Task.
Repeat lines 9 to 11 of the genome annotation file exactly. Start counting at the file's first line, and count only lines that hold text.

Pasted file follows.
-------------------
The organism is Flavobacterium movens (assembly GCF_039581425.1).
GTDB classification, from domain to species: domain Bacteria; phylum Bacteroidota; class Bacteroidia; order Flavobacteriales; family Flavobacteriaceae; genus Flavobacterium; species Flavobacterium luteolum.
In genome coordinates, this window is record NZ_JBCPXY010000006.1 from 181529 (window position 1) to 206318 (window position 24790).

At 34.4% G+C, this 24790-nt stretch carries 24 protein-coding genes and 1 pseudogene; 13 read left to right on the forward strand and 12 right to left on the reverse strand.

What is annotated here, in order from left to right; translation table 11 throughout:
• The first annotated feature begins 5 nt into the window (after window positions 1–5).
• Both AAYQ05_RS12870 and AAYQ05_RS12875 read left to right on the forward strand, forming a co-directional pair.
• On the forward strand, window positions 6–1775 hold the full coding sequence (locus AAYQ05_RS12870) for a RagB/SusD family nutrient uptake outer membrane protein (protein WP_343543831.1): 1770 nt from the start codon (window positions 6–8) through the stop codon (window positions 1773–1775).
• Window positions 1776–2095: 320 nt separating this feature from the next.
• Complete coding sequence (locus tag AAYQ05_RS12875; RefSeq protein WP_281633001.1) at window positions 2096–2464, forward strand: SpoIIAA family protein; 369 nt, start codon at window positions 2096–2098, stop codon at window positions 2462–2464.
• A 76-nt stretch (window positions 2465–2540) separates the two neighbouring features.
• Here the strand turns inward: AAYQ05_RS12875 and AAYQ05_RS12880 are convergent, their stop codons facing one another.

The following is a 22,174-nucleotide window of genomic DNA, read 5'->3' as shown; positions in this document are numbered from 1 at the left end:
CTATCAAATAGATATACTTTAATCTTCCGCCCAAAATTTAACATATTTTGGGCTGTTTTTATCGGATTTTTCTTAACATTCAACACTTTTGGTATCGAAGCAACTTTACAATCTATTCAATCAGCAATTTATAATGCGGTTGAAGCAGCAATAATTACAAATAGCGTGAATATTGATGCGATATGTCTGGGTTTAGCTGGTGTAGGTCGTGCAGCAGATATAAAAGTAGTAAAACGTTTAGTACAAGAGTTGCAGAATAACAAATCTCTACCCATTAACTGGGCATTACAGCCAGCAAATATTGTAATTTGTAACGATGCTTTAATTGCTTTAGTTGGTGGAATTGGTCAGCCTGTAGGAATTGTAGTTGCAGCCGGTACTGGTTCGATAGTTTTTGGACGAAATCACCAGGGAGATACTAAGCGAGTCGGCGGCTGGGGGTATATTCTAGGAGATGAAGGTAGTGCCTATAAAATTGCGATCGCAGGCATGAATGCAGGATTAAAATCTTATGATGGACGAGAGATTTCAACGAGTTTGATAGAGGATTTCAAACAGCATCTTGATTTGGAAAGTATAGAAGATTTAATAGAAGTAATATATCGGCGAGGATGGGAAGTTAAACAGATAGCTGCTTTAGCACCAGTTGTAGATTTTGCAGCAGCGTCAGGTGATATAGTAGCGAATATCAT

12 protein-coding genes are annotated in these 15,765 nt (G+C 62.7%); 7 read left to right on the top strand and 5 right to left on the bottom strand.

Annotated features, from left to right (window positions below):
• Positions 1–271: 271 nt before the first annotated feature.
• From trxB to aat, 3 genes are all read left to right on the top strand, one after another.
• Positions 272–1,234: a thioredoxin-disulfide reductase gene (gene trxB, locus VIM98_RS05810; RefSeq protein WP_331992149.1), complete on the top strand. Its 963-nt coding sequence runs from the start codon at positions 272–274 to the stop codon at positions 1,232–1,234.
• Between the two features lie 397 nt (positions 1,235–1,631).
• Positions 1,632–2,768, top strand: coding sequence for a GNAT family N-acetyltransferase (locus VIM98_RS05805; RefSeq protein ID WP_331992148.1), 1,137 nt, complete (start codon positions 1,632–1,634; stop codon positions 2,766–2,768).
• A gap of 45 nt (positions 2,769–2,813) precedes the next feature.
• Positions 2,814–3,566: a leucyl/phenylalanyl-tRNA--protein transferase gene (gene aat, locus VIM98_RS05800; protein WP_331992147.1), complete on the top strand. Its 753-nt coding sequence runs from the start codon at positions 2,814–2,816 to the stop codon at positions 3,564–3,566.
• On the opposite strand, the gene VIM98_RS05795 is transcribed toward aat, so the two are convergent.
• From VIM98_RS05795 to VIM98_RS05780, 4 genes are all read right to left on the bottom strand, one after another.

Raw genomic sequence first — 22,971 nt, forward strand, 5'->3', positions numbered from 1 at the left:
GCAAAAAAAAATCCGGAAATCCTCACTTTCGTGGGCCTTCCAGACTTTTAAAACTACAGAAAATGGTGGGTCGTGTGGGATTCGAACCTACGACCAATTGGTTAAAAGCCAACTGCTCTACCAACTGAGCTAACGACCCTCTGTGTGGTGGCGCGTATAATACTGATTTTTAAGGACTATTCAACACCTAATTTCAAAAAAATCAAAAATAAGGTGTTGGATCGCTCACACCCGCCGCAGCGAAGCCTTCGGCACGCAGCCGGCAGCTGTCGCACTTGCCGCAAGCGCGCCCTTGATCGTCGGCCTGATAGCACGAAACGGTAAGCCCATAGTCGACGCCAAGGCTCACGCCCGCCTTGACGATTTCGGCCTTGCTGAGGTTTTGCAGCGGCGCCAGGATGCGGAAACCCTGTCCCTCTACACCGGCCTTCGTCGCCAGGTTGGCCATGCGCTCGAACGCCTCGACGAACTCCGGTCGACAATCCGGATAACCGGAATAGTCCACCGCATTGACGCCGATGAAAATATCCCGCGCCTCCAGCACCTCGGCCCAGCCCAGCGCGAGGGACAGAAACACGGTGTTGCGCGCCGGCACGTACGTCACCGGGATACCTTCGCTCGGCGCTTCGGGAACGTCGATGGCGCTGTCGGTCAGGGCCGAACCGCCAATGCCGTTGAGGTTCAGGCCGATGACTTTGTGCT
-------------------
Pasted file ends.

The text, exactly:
• Window positions 1776–2095: 320 nt separating this feature from the next.
• Complete coding sequence (locus tag AAYQ05_RS12875; RefSeq protein WP_281633001.1) at window positions 2096–2464, forward strand: SpoIIAA family protein; 369 nt, start codon at window positions 2096–2098, stop codon at window positions 2462–2464.
• A 76-nt stretch (window positions 2465–2540) separates the two neighbouring features.